23. @dc.sunsets

    I’m reminded of an Ausralian economist, a von Mises believer, who seemed to put ridiculous weight on Say’s Law as explaining all errors since FDR and Keynes. The way you put it is obvious BS. A potential producer doesn’t need to produce anything before entering the marketplace to consume. He can exchange one of the forms of money which he can derive from contracting to produce and deliver something.

    Do you really not understand that?

    • Replies: @Beefcake the Mighty
  24. JUSA says:

    Sheila Bair wrote about after the 2008 crash that the most corrupt bank was Citibank – not only corrupt, but incompetent. She had wanted to take it over. But Obama and his Secretary of the Treasury, Tim Geithner, acted as lobbyists for Citibank from the beginning, protecting it from being taken over.

    Not surprised at all. During the 2008 crisis, some TV network hosted a round table with a small group of bank CEOs, and Vikram Pandit, CEO of Citibank was among them. Every answer he gave was total obfuscation and confusion, simply made no sense. I remember thinking back then that the guy was the biggest con-artist/buffoon.

    Two CEOs before him, Sanford Weill who pushed for the repeal of the Glass-Steagall Act was an absolute crook. He was replaced by Charles Prince in 2002 who got Citibank deep into the financial crisis, and was replaced by Pandit the buffoon in 2007.

  25. Miro23 says:
    @dc.sunsets

    That’s a great explanation of how the US/Western economies work with respect to their out of control banking sector (i.e. how everything is finacialized).

    The key point is that borrowing is encouraged and easy, Everybody does it, and the borrowed money generates economic activity/speculation that feeds on itself and creates bubbles. So “economic growth” based on almost zero interest rates is mostly illusory. Power filters towards the bankers who control the “Pump and Dump” cycle.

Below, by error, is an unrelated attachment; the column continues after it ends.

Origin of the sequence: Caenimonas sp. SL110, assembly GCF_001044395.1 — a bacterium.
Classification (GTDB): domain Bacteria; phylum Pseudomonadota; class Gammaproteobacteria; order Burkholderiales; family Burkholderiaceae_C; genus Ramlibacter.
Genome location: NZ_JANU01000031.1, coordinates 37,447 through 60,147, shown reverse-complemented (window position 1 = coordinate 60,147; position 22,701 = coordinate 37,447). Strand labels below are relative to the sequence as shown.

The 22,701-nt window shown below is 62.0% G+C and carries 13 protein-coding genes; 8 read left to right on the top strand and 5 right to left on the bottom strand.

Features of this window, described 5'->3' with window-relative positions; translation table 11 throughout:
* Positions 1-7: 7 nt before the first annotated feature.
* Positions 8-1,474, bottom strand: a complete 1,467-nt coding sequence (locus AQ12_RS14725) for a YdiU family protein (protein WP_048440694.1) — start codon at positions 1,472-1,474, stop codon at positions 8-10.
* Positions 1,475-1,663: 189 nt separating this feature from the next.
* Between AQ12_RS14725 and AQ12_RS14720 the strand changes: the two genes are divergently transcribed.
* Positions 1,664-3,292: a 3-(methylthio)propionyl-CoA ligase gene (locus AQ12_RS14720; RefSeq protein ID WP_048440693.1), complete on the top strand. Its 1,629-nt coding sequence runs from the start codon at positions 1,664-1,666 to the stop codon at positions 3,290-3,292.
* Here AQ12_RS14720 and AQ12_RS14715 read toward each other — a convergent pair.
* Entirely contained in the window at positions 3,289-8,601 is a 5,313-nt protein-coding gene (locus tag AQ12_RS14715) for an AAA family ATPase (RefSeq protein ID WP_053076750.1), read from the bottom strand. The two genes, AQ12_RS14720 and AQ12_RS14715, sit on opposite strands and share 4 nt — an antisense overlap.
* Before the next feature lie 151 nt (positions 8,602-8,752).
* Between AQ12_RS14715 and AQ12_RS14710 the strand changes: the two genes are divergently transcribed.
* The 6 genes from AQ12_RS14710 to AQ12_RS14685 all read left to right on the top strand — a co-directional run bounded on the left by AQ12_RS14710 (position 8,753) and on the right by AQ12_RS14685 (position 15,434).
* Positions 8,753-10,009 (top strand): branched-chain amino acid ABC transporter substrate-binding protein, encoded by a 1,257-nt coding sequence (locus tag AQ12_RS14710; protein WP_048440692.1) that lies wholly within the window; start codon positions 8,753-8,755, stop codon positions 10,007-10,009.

But it’s all collateralized by the rather fixed number of properties on the board.

    If money is free then a lot of junk properties and businesses will also be developed (ready to be abandoned and bankrupted in the Dump phase). The constant is that the debt remains, and the creditors (the 0,1%) extend their power over the remaining real assets.

  26. Open question for Mr. Hudson or any other banking experts in the audience. From skimming this article and a few others like it on this site, I see a pattern of conspicuous avoidance of key topics.

    I would appreciate some clarity on what seems to be a central issue of fraudulent banking, and that’s the dubious practice of “fractional-reserve” finance. Which of these two options occurs for (say) a $10 deposit:

    A. Bankers turn the $10 deposit into a $100 loan (or treasury bill purchases)? That would seem like blatant counterfeiting. Reminds me of the “coin clippers” of old, when money was gold or silver. In the present case, fiat paper money is worthless… so it’s more like “chiseling” away the value of money. Which is probably why Big Gov’t planners hate gold—they haven’t figured out a method of alchemy yet.

    OR… B. For every $10 deposited, the banker holds onto $1 and loans out $9.